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Gideon's Angel

Clifford Beal

Mass Market

List Price: 7.99*
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He came back to kill a tyrant. He found the Devil instead. An amazing historical novel with a supernatural twist set after the English Civil War. This is the stunning debut from Clifford Beal.

He came back to kill a tyrant. He found the Devil instead.

1653: The long and bloody English Civil War is at an end. King Charles is dead and Oliver Cromwell rules the land as king in all but name. Richard Treadwell, an exiled royalist officer and soldier-for-hire to the King of France and his all-powerful advisor, the wily Cardinal Mazarin, burns with revenge for those who deprived him of his family and fortune. He decides upon a self-appointed mission to return to England in secret and assassinate the new Lord Protector. Once back on English soil however, he learns that his is not the only plot in motion.
A secret army run by a deluded Puritan is bent on the same quest, guided by the Devil’s hand. When demonic entities are summoned, Treadwell finds himself in a desperate turnaround: he must save Cromwell to save England from a literal descent into Hell. But first he has to contend with a wife he left in Devon who believes she’s a widow, and a furious Paris mistress who has trailed him to England, jeopardising everything. Treadwell needs allies fast. Can he convince the man sent to forcibly drag him back to Cardinal Mazarin? A young king’s musketeer named d’Artagnan.
Black dogs and demons; religion and magic; Freemasons and Ranters. It’s a dangerous new Republic for an old cavalier coming home again.

"I almost never read fantasy, these days, and refuse to read other fiction of any kind when working on a book. But Clifford Beale's Gideon's Angel bore a passing resemblance to the novel I'm currently writing so from curiosity I took a look -- and was hooked. I hadn't meant to read it but it gripped me and I had to finish it. Check it out. Fast-paced fantasy/historical adventure." -- Michael Moorcock

Praise For Gideon's Angel

“…the plot never stops thickening and the galloping pace keeps it from clotting… All this plus sound historical settings, terrific supernatural set pieces and walk-on parts for D’Artagnan and John Milton. What’s not to like?”
— The Daily Mail

“Our exiled but secretly returned Cavalier hero faces the hard choice:Cromwell or the devil? Swashbuckling excitement in grimy 1653.”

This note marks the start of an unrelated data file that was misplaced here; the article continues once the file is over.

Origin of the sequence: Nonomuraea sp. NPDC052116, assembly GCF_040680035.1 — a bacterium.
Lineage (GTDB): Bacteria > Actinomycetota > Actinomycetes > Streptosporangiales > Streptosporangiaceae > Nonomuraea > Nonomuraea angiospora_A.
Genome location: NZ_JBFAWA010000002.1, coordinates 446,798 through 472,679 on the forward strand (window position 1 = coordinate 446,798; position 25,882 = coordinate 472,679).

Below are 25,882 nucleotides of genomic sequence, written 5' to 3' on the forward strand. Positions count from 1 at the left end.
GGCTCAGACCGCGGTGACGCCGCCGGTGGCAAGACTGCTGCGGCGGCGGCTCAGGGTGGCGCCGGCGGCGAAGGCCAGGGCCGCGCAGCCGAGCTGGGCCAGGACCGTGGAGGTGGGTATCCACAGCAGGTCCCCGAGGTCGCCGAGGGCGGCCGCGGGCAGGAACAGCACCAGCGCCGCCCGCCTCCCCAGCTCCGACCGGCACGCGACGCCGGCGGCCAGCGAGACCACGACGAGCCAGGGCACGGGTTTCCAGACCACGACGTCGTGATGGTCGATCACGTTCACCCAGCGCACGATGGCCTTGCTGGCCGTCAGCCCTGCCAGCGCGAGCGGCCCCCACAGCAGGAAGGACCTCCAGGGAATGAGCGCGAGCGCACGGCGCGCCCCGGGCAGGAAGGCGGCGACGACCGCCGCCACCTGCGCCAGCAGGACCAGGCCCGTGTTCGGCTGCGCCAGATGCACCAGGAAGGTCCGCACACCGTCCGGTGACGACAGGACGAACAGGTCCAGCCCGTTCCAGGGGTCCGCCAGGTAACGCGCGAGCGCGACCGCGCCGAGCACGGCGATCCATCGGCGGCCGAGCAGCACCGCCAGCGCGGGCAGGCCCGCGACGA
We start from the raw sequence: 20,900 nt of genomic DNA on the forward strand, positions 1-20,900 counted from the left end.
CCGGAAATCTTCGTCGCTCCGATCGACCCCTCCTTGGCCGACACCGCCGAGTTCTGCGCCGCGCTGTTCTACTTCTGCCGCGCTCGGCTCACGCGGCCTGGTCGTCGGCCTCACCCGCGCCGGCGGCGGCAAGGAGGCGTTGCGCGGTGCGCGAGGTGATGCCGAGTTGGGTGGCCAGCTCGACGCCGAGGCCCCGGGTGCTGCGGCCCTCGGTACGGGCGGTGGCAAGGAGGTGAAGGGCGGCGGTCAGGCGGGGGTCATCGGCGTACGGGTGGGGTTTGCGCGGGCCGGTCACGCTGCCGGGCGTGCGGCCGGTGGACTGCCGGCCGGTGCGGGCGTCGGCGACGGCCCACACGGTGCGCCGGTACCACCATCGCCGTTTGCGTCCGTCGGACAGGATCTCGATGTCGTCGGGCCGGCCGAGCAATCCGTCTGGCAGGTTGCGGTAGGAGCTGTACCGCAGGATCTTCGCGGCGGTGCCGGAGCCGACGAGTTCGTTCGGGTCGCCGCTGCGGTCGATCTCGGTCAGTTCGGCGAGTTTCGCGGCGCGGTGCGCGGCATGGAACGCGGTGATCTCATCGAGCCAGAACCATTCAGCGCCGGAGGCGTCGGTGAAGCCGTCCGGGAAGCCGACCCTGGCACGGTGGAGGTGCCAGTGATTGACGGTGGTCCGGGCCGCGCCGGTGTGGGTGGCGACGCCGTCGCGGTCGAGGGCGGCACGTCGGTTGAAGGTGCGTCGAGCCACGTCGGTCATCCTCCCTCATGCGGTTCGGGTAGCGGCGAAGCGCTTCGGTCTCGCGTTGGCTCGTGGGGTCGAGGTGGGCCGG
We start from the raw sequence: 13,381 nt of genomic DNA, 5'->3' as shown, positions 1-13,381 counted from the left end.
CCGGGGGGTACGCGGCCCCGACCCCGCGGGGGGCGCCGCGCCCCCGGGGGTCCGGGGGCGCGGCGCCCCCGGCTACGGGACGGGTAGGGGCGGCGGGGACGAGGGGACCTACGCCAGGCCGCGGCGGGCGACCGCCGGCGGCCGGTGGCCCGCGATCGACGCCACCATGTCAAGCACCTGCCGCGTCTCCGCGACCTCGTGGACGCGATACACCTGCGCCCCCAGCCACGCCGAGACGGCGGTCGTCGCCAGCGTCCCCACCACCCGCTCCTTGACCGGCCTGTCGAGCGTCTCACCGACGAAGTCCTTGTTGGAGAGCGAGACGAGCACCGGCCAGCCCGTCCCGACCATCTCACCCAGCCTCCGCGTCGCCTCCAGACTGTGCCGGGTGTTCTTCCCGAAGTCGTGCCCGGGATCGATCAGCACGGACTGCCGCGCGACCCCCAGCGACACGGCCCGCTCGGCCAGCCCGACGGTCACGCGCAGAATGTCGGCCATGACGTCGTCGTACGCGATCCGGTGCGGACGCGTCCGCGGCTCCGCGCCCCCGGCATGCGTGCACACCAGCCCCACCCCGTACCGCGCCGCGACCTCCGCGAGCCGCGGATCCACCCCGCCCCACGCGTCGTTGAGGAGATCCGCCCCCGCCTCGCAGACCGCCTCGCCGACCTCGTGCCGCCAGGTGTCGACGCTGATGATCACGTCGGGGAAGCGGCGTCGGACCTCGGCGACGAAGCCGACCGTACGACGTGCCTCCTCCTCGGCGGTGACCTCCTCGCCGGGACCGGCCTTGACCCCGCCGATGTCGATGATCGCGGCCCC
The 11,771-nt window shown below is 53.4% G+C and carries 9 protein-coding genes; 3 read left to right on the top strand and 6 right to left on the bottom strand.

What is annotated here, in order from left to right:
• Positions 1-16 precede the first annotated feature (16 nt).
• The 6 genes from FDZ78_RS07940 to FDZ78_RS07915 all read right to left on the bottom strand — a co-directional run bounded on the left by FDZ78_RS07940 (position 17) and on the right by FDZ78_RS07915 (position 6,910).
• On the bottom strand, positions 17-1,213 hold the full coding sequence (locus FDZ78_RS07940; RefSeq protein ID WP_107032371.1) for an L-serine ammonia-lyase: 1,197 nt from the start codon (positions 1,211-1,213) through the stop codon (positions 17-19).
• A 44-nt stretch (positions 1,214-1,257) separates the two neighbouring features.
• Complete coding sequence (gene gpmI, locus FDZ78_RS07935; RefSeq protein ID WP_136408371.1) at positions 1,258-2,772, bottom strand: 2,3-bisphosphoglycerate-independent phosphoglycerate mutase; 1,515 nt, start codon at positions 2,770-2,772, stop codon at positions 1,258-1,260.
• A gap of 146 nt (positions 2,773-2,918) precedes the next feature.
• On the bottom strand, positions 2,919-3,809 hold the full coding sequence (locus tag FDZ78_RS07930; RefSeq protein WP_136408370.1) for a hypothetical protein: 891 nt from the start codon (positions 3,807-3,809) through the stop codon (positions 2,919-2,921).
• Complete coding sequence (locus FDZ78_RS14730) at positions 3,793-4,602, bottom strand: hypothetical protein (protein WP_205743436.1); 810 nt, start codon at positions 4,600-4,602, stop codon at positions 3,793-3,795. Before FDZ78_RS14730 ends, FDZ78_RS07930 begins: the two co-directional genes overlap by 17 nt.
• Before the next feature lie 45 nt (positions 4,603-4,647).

— The Daily Telegraph

“Prepare for a swashbuckling, roller-coaster unputdownable read, full ofderring do, bodice ripping and political intrigue. Clifford Beal is a greatstory teller who keeps his readers on the edge of their seats. Note toHollywood producers, snap this one up now.”
— Jerry Hayes, The Spectator

“Splendid… sweaty, superstitious, blood-soaked savagery, with the bonus of added demons.”
— James Lovegrove, NYT Best Selling Author

“An exciting and compelling debut”
— A Fantastical Librarian

“The sheer panache with which Clifford Beal brings together the past and the supernatural results in a headlong alt-history hybrid more potent than either aspect of the entire would be without the other”

“The motivations of these not-quite-heroes and the people they come up against are deliciously human and it’s nice to see this sort of occult historical horror in which everyone’s actions seem at the very least justified,rather than being motivated through insanity….It is a good read and very entertaining, and recommended for fans of both horror and Roundheads."
— Starburst Magazine

“Exciting, violent, and occasionally incredibly cheesy, this is as fun as fiction gets”
— SFX Magazine

Solaris, 9781781080849, 352pp.

Publication Date: February 26, 2013

About the Author

Clifford Beal, originally from Providence, Rhode Island, worked for 20 years as an international journalist and is the former editor-in-chief of Jane’s Defence Weekly in London. He is the author of Quelch’s Gold (Praeger Books 2007), the true story of a little-known but remarkable early 18th century Anglo-American pirate. But he’s also been scribbling fiction from an early age: his seventh grade English teacher nicknamed him “Edgar Allen” undoubtedly due to the gothic subject matter of his extremely short stories.
For recreation, Clifford used to don plate armour and bash the tar out of people in the Society for Creative Anachronism before moving to more civilised pursuits such as 17th century rapier and dagger fighting and motorcycling (though not simultaneously). Today, he is more likely to be found at the seaside or the Savile Club in London, sharing good wine and conversation in a place where the sparring is usually only verbal. Gideon’s Angel is his first published novel.